Duchenne Muscular Dystrophy (DMD) is a lethal muscle wasting disease for which there is currently no cure or effective treatment. DMD is caused by mutations in the gene encoding dystrophin resulting in an absence of the dystrophin protein, a critical component of the laminin binding dystrophin glycoprotein complex in muscle. Loss of dystrophin results in reduced sarcolemmal integrity and increased susceptibility to muscle damage. The 1721 integrin is also a major laminin receptor in muscle that is increased in DMD patients and the mdx mouse model. These observations led to the hypothesis that the 1721 integrin is a major modifier of disease progression in DMD. In support of this idea, transgenic over-expression of the 17 integrin in muscle alleviates muscle disease in dystrophic mice, while loss of 17 integrin in dystrophic muscle results in more severe disease. Together these results indicate pharmacological interventions which promote increased 17 integrin expression in muscle may be an effective therapeutic approach for the treatment of DMD. Recently, using a novel muscle cell-based assay and drug discovery technology, we have identified several compounds that increase 17 integrin expression in cultured muscle cells. In this study we will initiate preclinical testing of these compounds in mouse models of DMD. Our studies will determine the optimal dose of these compounds and determine if they increase longevity and prevent muscle disease progression in DMD mouse models. Compounds will also be tested to determine if they prevent the development of dilated cardiomyopathy associated with muscular dystrophy using echocardiography and if they prevent deterioration in muscle function. Together these aims will allow us to test the hypothesis that compounds which increase 17 integrin gene expression can prevent muscle disease progression in mouse models of DMD. The identification of compounds that increase 17 integrin expression and prevent muscle disease in mouse models of DMD will form the basis of future studies that will translate our basic biomedical research into the development of drugs for clinical trials for DMD.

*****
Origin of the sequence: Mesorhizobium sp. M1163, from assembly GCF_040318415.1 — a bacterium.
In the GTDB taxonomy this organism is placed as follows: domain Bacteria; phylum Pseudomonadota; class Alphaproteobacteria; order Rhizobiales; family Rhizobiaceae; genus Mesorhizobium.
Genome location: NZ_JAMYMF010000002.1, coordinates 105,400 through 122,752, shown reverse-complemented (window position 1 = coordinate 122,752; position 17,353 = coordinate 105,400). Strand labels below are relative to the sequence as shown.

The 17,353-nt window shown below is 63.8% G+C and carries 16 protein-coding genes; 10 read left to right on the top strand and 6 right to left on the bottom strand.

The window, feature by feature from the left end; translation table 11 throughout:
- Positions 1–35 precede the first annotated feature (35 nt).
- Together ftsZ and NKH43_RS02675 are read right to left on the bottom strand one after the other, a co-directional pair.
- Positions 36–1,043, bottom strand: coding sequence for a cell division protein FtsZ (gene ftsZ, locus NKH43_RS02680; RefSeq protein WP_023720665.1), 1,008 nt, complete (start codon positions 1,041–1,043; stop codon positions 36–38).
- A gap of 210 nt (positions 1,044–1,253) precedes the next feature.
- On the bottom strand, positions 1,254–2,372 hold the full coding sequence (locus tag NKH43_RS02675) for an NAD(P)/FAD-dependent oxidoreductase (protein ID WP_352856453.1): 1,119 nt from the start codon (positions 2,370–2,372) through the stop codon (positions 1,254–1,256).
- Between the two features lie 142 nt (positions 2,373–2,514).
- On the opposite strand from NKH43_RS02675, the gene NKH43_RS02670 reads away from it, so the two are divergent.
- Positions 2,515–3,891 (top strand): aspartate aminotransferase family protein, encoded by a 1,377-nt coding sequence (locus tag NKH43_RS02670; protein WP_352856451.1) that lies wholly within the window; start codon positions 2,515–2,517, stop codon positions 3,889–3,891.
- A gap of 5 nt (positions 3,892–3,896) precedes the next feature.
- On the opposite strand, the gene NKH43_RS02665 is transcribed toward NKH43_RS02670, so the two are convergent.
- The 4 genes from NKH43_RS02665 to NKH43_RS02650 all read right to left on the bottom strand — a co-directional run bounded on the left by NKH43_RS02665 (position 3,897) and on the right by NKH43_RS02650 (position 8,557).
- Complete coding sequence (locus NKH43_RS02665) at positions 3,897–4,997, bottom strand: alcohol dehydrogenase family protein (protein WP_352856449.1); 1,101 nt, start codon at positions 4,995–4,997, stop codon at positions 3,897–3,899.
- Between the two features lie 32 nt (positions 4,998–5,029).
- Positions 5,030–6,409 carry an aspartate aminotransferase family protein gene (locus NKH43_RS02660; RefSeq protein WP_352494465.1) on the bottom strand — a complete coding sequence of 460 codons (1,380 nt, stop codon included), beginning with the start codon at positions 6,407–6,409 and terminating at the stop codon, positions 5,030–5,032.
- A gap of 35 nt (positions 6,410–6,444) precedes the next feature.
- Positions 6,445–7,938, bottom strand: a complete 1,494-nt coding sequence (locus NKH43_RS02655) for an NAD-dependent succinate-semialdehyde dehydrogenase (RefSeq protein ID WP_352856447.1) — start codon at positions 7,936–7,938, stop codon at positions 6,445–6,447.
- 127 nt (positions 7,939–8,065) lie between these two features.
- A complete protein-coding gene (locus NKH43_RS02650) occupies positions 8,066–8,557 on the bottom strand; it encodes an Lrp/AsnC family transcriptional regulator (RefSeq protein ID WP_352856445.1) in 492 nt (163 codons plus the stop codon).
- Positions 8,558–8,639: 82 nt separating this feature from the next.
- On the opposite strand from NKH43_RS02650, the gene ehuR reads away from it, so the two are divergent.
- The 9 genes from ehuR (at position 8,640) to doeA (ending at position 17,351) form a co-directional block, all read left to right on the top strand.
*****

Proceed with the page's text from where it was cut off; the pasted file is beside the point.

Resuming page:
Public Health Relevance

Duchenne Muscular Dystrophy (DMD) is a devastating muscle disease that affects nearly 50,000 children in the United States and European Union. Increased expression of 17 integrin has been shown to be enormously beneficial in DMD mouse models. This study aims to conduct preclinical testing of novel drugs that enhanced 17 integrin expression in muscle to determine if they maybe of therapeutic value to DMD patients.

National Institute of Health (NIH)
National Institute of Arthritis and Musculoskeletal and Skin Diseases (NIAMS)
Exploratory/Developmental Grants (R21)
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National Institute of Neurological Disorders and Stroke Initial Review Group (NSD)
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Nuckolls, Glen H
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University of Nevada Reno
Schools of Medicine
United States
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